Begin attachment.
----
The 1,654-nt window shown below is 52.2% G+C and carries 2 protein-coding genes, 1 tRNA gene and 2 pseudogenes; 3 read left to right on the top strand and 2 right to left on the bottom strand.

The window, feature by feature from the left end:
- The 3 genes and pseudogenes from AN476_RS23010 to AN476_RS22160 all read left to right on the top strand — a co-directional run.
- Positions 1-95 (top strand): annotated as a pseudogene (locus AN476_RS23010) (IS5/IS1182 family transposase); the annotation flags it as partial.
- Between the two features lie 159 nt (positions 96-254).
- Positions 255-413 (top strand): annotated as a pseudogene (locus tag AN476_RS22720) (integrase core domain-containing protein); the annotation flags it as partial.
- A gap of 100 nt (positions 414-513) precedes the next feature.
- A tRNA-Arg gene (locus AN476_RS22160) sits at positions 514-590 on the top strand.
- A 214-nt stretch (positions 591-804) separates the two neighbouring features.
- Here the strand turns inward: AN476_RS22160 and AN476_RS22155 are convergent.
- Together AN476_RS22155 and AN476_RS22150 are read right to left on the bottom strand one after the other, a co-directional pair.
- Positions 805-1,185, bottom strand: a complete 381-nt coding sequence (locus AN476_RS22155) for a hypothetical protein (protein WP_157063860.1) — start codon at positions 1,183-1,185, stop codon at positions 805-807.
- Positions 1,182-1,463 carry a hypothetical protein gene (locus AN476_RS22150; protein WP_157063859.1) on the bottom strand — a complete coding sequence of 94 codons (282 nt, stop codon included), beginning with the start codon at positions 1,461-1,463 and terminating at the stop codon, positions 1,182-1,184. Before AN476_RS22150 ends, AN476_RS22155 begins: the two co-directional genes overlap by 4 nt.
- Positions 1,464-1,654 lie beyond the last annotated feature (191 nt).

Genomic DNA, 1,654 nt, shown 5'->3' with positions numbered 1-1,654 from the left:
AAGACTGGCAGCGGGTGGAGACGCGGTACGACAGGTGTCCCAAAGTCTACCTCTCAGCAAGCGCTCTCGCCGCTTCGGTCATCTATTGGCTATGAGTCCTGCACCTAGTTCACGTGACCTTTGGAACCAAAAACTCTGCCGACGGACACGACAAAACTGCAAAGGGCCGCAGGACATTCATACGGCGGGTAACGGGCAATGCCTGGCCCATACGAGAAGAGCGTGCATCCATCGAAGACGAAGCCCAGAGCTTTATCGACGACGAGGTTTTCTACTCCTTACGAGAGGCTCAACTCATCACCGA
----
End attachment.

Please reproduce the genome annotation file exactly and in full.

The 1,654-nt window shown below is 52.2% G+C and carries 2 protein-coding genes, 1 tRNA gene and 2 pseudogenes; 3 read left to right on the top strand and 2 right to left on the bottom strand.

The window, feature by feature from the left end:
- The 3 genes and pseudogenes from AN476_RS23010 to AN476_RS22160 all read left to right on the top strand — a co-directional run.
- Positions 1-95 (top strand): annotated as a pseudogene (locus AN476_RS23010) (IS5/IS1182 family transposase); the annotation flags it as partial.
- Between the two features lie 159 nt (positions 96-254).
- Positions 255-413 (top strand): annotated as a pseudogene (locus tag AN476_RS22720) (integrase core domain-containing protein); the annotation flags it as partial.
- A gap of 100 nt (positions 414-513) precedes the next feature.
- A tRNA-Arg gene (locus AN476_RS22160) sits at positions 514-590 on the top strand.
- A 214-nt stretch (positions 591-804) separates the two neighbouring features.
- Here the strand turns inward: AN476_RS22160 and AN476_RS22155 are convergent.
- Together AN476_RS22155 and AN476_RS22150 are read right to left on the bottom strand one after the other, a co-directional pair.
- Positions 805-1,185, bottom strand: a complete 381-nt coding sequence (locus AN476_RS22155) for a hypothetical protein (protein WP_157063860.1) — start codon at positions 1,183-1,185, stop codon at positions 805-807.
- Positions 1,182-1,463 carry a hypothetical protein gene (locus AN476_RS22150; protein WP_157063859.1) on the bottom strand — a complete coding sequence of 94 codons (282 nt, stop codon included), beginning with the start codon at positions 1,461-1,463 and terminating at the stop codon, positions 1,182-1,184. Before AN476_RS22150 ends, AN476_RS22155 begins: the two co-directional genes overlap by 4 nt.
- Positions 1,464-1,654 lie beyond the last annotated feature (191 nt).

Genomic DNA, 1,654 nt, shown 5'->3' with positions numbered 1-1,654 from the left:
AAGACTGGCAGCGGGTGGAGACGCGGTACGACAGGTGTCCCAAAGTCTACCTCTCAGCAAGCGCTCTCGCCGCTTCGGTCATCTATTGGCTATGAGTCCTGCACCTAGTTCACGTGACCTTTGGAACCAAAAACTCTGCCGACGGACACGACAAAACTGCAAAGGGCCGCAGGACATTCATACGGCGGGTAACGGGCAATGCCTGGCCCATACGAGAAGAGCGTGCATCCATCGAAGACGAAGCCCAGAGCTTTATCGACGACGAGGTTTTCTACTCCTTACGAGAGGCTCAACTCATCACCGA